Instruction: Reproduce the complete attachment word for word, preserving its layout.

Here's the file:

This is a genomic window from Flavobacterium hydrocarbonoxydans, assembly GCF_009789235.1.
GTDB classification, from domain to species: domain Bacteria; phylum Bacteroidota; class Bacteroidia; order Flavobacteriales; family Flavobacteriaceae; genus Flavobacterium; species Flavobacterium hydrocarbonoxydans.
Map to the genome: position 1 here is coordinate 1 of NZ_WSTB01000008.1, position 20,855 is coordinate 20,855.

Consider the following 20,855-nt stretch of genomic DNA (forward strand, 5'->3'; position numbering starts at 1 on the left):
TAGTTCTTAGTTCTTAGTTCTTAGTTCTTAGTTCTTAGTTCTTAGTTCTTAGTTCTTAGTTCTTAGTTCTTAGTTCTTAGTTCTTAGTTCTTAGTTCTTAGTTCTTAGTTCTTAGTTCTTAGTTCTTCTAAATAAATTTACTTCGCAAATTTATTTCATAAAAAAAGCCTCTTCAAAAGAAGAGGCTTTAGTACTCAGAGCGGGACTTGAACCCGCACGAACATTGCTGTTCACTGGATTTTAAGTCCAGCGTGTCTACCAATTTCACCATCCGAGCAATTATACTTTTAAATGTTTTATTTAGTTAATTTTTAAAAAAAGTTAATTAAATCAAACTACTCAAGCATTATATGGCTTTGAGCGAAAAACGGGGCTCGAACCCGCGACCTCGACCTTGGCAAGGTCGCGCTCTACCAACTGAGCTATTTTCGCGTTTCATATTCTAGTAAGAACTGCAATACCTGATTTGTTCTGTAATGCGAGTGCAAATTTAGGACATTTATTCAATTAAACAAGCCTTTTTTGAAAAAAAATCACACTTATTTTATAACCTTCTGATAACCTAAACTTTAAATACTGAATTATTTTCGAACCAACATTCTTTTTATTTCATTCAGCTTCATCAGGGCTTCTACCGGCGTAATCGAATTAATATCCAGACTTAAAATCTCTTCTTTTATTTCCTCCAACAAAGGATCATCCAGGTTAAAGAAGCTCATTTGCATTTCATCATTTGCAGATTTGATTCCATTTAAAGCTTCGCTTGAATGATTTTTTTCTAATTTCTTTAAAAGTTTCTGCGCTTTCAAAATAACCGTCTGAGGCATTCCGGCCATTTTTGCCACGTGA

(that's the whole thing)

This is a genomic window from Flavobacterium hydrocarbonoxydans, assembly GCF_009789235.1.
GTDB classification, from domain to species: domain Bacteria; phylum Bacteroidota; class Bacteroidia; order Flavobacteriales; family Flavobacteriaceae; genus Flavobacterium; species Flavobacterium hydrocarbonoxydans.
Map to the genome: position 1 here is coordinate 1 of NZ_WSTB01000008.1, position 20,855 is coordinate 20,855.

Consider the following 20,855-nt stretch of genomic DNA (forward strand, 5'->3'; position numbering starts at 1 on the left):
TAGTTCTTAGTTCTTAGTTCTTAGTTCTTAGTTCTTAGTTCTTAGTTCTTAGTTCTTAGTTCTTAGTTCTTAGTTCTTAGTTCTTAGTTCTTAGTTCTTAGTTCTTAGTTCTTAGTTCTTAGTTCTTCTAAATAAATTTACTTCGCAAATTTATTTCATAAAAAAAGCCTCTTCAAAAGAAGAGGCTTTAGTACTCAGAGCGGGACTTGAACCCGCACGAACATTGCTGTTCACTGGATTTTAAGTCCAGCGTGTCTACCAATTTCACCATCCGAGCAATTATACTTTTAAATGTTTTATTTAGTTAATTTTTAAAAAAAGTTAATTAAATCAAACTACTCAAGCATTATATGGCTTTGAGCGAAAAACGGGGCTCGAACCCGCGACCTCGACCTTGGCAAGGTCGCGCTCTACCAACTGAGCTATTTTCGCGTTTCATATTCTAGTAAGAACTGCAATACCTGATTTGTTCTGTAATGCGAGTGCAAATTTAGGACATTTATTCAATTAAACAAGCCTTTTTTGAAAAAAAATCACACTTATTTTATAACCTTCTGATAACCTAAACTTTAAATACTGAATTATTTTCGAACCAACATTCTTTTTATTTCATTCAGCTTCATCAGGGCTTCTACCGGCGTAATCGAATTAATATCCAGACTTAAAATCTCTTCTTTTATTTCCTCCAACAAAGGATCATCCAGGTTAAAGAAGCTCATTTGCATTTCATCATTTGCAGATTTGATTCCATTTAAAGCTTCGCTTGAATGATTTTTTTCTAATTTCTTTAAAAGTTTCTGCGCTTTCAAAATAACCGTCTGAGGCATTCCGGCCATTTTTGCCACGTGA